My grandfather took me to Columbus when I was very young. He took me to the top of the now called LeVeque Tower. Let me tell you, I was scared. From that day foreword, the Tower has always been of interest to me. It is the landmark which identifies Columbus. The following is what I have learned about the Tower over the years. ...
The building was constructed by the American Insurance Union at the cost of approximately $8 million. The building was known as the A I U Bldg., rising 555 feet to 6 inches. It was to be 6 inches taller than the Washington Monument, but the Washington Monument was actually taller than originally thought, but the Tower is still taller, by only 7/8 inches. The Tower featured a large number of sculptures which were removed due to crumbling. Lost sculptures included four 18-foot eagles, four 20-foot statues of Collusue and youth on the sides of the building. The spaces left by the departed sculptures serves as a base for lights to illuminate the tower. The Tower was the tallest building in Columbus from 1927 to 1973. Today there are many high-rise buildings in downtown Columbus, but none stands out like the LeVeque Tower, which is on the National Registry of Historic Places. For years, the 47-story Tower acted as a lighthouse for passing aircraft. Five people lost their lives during the construction. The foundation extends 112 feet below the street level. There is 10,000 tons of steel that reinforce the building's structure. Ground breaking was in 1924, and the dedication was in 1927.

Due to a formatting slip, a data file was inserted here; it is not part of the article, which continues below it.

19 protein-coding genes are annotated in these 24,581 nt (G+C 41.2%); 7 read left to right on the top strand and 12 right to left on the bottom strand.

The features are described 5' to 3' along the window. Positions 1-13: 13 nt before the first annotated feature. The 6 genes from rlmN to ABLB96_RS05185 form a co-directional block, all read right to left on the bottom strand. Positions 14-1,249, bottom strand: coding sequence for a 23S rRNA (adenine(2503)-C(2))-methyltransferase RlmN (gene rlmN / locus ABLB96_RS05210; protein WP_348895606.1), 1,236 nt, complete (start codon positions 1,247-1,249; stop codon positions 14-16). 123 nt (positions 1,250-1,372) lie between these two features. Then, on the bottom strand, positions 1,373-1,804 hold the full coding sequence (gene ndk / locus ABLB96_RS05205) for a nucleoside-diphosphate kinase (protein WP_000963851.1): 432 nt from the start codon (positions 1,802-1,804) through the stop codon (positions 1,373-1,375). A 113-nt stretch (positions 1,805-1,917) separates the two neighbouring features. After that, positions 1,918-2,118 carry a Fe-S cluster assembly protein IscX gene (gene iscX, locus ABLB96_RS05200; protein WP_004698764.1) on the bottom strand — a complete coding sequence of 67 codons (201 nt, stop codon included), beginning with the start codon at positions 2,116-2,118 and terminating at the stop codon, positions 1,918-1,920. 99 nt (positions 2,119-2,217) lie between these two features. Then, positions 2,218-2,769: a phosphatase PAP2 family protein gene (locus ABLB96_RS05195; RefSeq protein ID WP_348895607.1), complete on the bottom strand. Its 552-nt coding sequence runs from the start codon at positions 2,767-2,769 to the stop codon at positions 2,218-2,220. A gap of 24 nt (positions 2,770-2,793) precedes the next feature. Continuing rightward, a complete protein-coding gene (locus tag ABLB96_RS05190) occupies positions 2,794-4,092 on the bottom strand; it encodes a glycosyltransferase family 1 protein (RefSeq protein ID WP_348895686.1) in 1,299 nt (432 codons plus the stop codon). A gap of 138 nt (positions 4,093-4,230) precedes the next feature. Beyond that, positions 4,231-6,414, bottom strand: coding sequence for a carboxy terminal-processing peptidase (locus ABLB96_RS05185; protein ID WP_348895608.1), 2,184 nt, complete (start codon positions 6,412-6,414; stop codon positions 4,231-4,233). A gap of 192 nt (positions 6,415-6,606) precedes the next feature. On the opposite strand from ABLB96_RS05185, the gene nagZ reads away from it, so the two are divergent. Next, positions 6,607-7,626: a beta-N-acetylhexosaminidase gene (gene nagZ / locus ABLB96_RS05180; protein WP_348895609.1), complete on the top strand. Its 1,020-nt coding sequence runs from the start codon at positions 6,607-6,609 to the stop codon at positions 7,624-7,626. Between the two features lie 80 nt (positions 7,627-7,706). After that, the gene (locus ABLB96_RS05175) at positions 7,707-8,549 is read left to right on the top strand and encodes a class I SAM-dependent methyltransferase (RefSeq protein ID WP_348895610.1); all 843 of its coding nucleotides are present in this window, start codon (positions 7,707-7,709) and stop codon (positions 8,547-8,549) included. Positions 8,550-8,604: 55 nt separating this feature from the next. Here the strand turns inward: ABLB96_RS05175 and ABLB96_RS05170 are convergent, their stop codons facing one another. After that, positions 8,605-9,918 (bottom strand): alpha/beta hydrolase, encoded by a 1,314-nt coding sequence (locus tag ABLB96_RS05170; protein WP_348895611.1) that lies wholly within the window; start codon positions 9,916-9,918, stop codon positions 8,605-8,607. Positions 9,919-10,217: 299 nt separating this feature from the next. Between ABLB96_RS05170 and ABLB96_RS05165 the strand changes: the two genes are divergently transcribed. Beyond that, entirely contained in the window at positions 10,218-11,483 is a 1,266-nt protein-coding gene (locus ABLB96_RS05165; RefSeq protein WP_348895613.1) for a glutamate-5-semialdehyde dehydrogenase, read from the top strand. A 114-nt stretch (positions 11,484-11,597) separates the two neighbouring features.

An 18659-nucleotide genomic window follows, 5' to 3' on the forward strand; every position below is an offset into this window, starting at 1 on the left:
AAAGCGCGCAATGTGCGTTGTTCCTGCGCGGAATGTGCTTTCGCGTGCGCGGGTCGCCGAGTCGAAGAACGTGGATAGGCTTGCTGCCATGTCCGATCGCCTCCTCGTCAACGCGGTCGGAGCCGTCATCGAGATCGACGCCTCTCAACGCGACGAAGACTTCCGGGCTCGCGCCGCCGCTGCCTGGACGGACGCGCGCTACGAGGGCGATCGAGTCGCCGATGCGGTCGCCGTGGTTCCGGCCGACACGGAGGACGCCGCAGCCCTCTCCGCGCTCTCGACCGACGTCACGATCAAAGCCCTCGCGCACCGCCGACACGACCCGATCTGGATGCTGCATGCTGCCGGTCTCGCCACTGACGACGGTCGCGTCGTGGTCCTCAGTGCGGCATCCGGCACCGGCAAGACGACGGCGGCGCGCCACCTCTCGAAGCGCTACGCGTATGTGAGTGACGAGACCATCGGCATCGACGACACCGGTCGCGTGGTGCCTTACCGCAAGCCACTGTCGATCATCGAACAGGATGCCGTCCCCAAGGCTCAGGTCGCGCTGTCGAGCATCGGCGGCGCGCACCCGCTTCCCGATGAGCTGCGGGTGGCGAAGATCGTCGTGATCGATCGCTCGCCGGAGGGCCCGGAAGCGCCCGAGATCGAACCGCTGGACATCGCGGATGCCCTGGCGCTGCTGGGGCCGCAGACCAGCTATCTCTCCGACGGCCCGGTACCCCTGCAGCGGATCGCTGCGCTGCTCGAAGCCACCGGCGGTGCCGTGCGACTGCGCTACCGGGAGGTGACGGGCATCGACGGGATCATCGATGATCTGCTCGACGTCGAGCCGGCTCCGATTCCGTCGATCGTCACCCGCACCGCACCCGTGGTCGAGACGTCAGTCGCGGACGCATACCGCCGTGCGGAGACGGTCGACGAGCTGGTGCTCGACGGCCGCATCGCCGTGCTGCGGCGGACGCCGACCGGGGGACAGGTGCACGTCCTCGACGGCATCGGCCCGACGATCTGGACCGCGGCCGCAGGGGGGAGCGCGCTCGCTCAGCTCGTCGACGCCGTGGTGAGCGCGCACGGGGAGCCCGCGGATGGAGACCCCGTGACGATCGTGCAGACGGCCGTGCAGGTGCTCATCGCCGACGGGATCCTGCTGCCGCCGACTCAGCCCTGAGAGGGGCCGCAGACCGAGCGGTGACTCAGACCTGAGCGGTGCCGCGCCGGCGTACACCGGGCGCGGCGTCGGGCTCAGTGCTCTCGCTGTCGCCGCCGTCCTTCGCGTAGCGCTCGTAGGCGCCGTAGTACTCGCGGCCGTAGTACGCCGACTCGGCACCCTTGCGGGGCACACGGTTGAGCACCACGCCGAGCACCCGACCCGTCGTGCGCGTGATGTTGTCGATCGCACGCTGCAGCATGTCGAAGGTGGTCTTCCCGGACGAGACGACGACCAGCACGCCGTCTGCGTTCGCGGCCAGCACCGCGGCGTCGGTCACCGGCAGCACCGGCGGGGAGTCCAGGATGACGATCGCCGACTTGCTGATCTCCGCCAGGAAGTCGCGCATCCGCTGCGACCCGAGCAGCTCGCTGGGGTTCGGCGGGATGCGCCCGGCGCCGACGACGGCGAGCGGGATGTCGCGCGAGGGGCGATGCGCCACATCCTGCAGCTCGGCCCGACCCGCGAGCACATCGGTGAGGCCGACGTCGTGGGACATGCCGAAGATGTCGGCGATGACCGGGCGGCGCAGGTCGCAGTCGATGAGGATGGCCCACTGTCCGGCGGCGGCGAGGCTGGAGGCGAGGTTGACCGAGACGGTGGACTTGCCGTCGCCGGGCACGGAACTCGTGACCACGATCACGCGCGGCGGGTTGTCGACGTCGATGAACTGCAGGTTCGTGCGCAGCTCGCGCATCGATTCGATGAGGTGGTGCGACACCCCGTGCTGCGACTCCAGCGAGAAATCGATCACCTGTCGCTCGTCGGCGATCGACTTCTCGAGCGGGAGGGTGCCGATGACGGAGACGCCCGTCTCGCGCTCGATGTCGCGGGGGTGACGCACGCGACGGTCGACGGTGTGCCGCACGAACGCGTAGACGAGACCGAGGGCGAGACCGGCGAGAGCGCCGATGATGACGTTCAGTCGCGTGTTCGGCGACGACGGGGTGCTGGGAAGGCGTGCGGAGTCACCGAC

In 1935, the American Insurance Union went bankrupt, and John Lincoln of Cleveland bought the structure. The building then became known as Lincoln LeVeque Tower. It has changed hands several times since then.
Today, if you look closely at the building, just below the microwave dishes, you can see giant stone eagles with outreached wings. Behind these wings is a narrow walkway that goes around outside of the top. The Tower now has external lighting, and at different times of the year the lights are changed to reflect different occasions - red and green for Christmas, pink for Breast Cancer Awareness Month, green for St. Patrick's Day, and red, white and blue for the Fourth of July. The rest of the time it is illuminated with just white lights. The colors are changed by placing gels over the lamps.
Modern high-rise buildings have been built in Columbus over the years, but this grand old building remains the same. It is one of the most recognized structures in the U.S. When you look upon it, you know it is Columbus. In the early 1940s, my Dad drove me to the Rim of The World (which is one of the highest point in Ohio). It was a clear day, and with my naked eye, I could make out the top of the old A I U Bldg., which is some 80 miles away. I have never lost my fascination for this Columbus landmark. It's one of a kind.
Robert D. Carnes